Jussie Smollett, Fake Hate Crimes, and a Biblical Perspective



Jussie Smollett will forever be known as the celebrity who put a noose around his own neck, paid his friends to lightly beat him up, and falsely claimed that MAGA hat-wearing Cretans gave him a racist and homophobic working-over. Fewer will remember the name of ‘Charlie’ Rogers, a lesbian from Lincoln, Nebraska, who carved a cross on her chest and falsely claimed that she was beaten for being a sodomite. Fewer still will know the names of hundreds – if not thousands – of fraudsters who wrongly claim to be the victims of so-called “hate crimes.”

However, Wilfred Reilly, writing for USA Today, claims to have found at least four-hundred such fraudulent faux-victims. Those are only the ones substantiated by the journalist, with thousands more probably fake claims out there. Each and every claim of a hate crime is reported in the press and investigated by police. Rarely does the media report when the investigation ends with the finger of empirical evidence pointed back at the alleged victims. And yet, it happens all the time. The Yasmin SeweidAir Force AcademyEastern MichiganWisconsin-ParksideKean College, Covington Catholic, and “Hopewell Baptist burning” incidents all name just a few. According to the research, there are approximately 7 thousand reported hate crimes in America each year, with about 10% provenly false and many (if not most) of the others unsubstantiated.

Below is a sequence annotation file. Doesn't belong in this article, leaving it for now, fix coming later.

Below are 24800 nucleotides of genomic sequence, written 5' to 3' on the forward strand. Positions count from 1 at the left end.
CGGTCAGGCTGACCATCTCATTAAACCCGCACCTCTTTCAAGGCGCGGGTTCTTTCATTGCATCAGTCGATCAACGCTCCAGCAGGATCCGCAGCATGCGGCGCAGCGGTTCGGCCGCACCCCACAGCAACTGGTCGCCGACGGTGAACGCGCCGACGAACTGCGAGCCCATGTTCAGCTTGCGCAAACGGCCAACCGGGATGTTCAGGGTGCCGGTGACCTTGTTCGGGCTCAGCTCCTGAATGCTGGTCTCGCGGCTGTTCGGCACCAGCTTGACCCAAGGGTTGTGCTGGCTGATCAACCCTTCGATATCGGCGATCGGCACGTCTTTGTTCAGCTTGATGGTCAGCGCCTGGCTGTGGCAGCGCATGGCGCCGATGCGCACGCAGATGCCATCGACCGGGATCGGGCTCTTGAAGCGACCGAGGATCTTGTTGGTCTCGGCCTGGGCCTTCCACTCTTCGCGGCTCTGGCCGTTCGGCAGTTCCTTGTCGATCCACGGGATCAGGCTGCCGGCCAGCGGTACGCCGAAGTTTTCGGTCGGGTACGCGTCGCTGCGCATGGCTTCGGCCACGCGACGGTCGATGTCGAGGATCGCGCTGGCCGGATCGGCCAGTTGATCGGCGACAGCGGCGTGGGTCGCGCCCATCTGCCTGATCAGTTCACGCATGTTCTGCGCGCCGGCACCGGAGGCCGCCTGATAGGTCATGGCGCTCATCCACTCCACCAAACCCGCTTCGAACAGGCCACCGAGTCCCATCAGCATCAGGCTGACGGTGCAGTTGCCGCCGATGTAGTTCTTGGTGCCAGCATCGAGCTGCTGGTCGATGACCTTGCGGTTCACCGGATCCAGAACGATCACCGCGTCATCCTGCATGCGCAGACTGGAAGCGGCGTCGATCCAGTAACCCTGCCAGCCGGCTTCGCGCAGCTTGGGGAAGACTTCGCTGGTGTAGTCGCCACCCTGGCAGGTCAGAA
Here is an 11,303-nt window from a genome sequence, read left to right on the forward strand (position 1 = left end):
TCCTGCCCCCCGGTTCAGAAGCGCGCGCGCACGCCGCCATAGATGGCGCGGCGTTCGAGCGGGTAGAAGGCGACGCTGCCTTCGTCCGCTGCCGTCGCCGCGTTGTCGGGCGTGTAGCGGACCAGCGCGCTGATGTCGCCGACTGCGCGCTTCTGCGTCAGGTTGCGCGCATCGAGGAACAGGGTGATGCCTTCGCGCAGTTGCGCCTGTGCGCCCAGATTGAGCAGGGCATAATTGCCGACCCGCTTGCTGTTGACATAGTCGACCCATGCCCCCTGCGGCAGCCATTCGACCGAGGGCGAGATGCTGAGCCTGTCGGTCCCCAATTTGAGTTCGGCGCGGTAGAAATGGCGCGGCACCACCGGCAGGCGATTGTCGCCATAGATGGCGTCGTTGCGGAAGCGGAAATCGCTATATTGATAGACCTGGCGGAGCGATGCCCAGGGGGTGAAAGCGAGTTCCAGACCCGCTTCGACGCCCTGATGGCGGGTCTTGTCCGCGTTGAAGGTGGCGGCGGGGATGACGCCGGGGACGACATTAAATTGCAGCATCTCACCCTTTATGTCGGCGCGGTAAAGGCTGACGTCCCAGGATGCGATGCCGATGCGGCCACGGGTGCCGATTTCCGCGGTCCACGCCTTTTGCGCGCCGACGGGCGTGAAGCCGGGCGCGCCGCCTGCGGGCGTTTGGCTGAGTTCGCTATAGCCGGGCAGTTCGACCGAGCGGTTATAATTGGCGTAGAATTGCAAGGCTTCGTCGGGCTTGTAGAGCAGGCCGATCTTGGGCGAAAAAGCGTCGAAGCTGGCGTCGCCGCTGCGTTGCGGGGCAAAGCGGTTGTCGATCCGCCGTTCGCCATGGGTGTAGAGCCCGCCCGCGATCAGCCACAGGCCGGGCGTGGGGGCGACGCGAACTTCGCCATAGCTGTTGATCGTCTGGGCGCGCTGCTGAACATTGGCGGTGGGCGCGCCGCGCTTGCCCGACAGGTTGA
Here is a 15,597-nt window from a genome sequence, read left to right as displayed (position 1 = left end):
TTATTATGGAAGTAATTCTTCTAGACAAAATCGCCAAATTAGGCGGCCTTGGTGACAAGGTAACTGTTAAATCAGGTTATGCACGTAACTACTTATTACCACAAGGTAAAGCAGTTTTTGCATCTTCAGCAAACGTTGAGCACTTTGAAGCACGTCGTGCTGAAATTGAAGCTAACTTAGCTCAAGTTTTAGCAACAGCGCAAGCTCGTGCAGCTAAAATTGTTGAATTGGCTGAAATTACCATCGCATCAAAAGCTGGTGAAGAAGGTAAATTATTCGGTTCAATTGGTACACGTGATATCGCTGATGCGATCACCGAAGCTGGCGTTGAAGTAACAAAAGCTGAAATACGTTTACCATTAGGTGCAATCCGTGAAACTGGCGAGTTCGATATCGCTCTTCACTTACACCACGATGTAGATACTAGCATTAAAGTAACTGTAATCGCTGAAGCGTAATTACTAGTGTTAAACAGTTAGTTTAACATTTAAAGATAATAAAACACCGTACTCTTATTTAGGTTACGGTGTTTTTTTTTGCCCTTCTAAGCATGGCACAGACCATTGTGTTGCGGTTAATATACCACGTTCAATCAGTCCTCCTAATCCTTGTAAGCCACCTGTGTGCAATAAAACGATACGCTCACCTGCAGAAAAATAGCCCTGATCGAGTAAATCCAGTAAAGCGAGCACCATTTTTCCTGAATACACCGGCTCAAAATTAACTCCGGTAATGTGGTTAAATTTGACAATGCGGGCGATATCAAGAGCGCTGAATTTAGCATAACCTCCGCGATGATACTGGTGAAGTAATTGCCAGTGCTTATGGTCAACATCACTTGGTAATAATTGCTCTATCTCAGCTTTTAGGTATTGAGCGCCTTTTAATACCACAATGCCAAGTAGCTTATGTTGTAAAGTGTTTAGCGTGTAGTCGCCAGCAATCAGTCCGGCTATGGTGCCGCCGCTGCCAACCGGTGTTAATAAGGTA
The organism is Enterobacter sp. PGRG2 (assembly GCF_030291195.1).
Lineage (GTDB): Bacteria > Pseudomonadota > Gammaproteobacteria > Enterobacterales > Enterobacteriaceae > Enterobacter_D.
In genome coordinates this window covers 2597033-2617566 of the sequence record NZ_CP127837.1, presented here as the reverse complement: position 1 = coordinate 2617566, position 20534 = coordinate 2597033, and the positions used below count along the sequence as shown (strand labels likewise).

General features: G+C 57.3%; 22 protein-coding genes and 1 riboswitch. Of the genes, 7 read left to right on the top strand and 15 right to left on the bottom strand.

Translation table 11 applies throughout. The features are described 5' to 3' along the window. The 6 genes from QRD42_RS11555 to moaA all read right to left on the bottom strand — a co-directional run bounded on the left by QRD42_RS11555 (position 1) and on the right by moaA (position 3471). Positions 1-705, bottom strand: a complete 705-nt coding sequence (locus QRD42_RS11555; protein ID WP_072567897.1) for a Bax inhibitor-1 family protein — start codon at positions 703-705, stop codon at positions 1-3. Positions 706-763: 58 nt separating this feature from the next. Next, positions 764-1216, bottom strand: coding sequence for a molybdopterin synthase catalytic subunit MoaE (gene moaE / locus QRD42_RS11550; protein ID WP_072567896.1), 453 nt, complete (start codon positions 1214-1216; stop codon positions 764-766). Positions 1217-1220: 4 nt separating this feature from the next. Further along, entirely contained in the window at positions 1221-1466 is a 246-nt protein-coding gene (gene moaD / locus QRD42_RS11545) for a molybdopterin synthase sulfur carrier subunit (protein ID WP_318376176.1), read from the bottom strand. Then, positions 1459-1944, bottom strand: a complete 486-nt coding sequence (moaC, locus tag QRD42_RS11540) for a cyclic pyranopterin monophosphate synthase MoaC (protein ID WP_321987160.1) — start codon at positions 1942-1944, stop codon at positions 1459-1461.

Many ask the question why? Why would a lesbian carve herself up with a knife? Why would a black gay actor in Chicago blame his self-beating on the only two MAGA-hat wearing Republicans in New Chicago? Why would Kyle J Howard – who is half-white and whose wife is Asian – claim his wife was afraid to be alone at Southern Seminary because of racism and why did he claim to be afraid to be left alone with James White? Why did those women make up the false allegations against Judge Brett Kavanaugh?

Where did all the imaginary, play-pretend, fraudulent, fake, phony, baloney victims come from and why are they here? Furthermore, what should a Christian think about the epidemic of false witness regarding victimization?